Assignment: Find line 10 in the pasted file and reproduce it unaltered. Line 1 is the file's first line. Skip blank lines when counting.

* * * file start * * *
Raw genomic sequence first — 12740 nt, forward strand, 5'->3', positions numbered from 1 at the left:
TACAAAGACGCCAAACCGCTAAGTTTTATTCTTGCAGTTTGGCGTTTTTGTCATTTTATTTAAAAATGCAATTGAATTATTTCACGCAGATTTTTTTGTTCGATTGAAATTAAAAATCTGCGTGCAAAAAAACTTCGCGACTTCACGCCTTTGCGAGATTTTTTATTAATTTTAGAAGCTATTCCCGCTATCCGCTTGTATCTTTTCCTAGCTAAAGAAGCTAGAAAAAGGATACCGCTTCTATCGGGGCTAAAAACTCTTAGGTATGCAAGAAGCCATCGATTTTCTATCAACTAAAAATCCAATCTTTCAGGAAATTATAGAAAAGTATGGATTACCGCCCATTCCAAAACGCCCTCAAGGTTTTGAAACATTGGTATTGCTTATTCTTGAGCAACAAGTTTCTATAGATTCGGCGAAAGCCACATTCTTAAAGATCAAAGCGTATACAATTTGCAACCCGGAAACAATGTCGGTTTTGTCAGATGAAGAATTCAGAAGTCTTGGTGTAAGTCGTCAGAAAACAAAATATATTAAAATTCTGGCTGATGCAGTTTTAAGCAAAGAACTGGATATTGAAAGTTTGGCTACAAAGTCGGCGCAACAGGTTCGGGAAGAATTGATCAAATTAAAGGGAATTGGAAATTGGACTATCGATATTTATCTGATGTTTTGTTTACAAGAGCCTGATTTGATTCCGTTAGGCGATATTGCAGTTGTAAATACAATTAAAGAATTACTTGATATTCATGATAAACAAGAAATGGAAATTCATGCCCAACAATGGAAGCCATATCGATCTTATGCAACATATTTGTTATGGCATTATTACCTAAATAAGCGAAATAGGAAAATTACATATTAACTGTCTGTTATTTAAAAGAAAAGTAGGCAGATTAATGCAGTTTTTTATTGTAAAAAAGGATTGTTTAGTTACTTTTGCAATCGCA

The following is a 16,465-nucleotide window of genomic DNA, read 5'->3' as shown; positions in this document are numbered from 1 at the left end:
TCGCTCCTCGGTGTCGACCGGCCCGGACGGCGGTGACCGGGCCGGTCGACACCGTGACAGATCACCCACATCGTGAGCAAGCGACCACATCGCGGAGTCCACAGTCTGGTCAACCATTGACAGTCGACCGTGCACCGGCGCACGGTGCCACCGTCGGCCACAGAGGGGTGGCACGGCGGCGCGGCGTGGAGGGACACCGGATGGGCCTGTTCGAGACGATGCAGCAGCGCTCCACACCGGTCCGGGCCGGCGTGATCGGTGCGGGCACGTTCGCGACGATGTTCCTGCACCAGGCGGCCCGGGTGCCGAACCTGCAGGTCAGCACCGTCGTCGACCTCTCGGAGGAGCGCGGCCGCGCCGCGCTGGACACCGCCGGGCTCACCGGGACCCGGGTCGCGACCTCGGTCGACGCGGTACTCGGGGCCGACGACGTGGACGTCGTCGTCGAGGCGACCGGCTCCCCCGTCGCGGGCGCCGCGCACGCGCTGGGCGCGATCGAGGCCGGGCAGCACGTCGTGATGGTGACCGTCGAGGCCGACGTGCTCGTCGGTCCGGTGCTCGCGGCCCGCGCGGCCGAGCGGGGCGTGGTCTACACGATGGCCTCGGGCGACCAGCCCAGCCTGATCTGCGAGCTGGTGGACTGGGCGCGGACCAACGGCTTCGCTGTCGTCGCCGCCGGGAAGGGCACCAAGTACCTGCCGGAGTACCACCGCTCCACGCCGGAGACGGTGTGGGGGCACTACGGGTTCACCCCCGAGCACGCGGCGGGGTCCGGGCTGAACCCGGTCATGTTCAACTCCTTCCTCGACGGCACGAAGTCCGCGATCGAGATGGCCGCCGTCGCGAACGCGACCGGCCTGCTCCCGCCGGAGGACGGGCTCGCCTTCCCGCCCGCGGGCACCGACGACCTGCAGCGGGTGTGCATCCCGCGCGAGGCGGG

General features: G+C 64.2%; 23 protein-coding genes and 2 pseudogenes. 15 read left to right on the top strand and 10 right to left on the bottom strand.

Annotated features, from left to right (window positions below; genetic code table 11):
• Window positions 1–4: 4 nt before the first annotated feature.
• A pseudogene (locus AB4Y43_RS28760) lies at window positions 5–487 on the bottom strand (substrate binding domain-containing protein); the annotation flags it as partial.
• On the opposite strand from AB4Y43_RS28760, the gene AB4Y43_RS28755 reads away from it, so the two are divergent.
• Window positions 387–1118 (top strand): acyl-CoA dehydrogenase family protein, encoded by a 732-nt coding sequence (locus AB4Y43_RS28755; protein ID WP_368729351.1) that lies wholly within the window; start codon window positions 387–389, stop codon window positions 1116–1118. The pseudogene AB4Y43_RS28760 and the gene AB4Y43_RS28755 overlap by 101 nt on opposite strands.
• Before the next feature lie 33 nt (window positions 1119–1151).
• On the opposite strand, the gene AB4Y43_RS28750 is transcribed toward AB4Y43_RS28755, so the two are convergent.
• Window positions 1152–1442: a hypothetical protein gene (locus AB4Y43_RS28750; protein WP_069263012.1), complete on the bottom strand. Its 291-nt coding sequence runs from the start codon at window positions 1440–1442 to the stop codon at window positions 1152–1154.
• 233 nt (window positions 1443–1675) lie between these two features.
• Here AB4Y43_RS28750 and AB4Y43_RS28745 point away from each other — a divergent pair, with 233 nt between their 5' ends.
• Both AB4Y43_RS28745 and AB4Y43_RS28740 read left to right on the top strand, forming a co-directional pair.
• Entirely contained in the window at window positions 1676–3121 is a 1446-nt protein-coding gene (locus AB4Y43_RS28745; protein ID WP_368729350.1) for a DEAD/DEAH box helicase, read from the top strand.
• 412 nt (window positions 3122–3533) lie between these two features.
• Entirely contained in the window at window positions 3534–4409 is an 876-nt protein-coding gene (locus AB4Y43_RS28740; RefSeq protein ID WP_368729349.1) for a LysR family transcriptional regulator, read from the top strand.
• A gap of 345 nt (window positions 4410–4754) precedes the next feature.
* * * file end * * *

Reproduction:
• Window positions 387–1118 (top strand): acyl-CoA dehydrogenase family protein, encoded by a 732-nt coding sequence (locus AB4Y43_RS28755; protein ID WP_368729351.1) that lies wholly within the window; start codon window positions 387–389, stop codon window positions 1116–1118. The pseudogene AB4Y43_RS28760 and the gene AB4Y43_RS28755 overlap by 101 nt on opposite strands.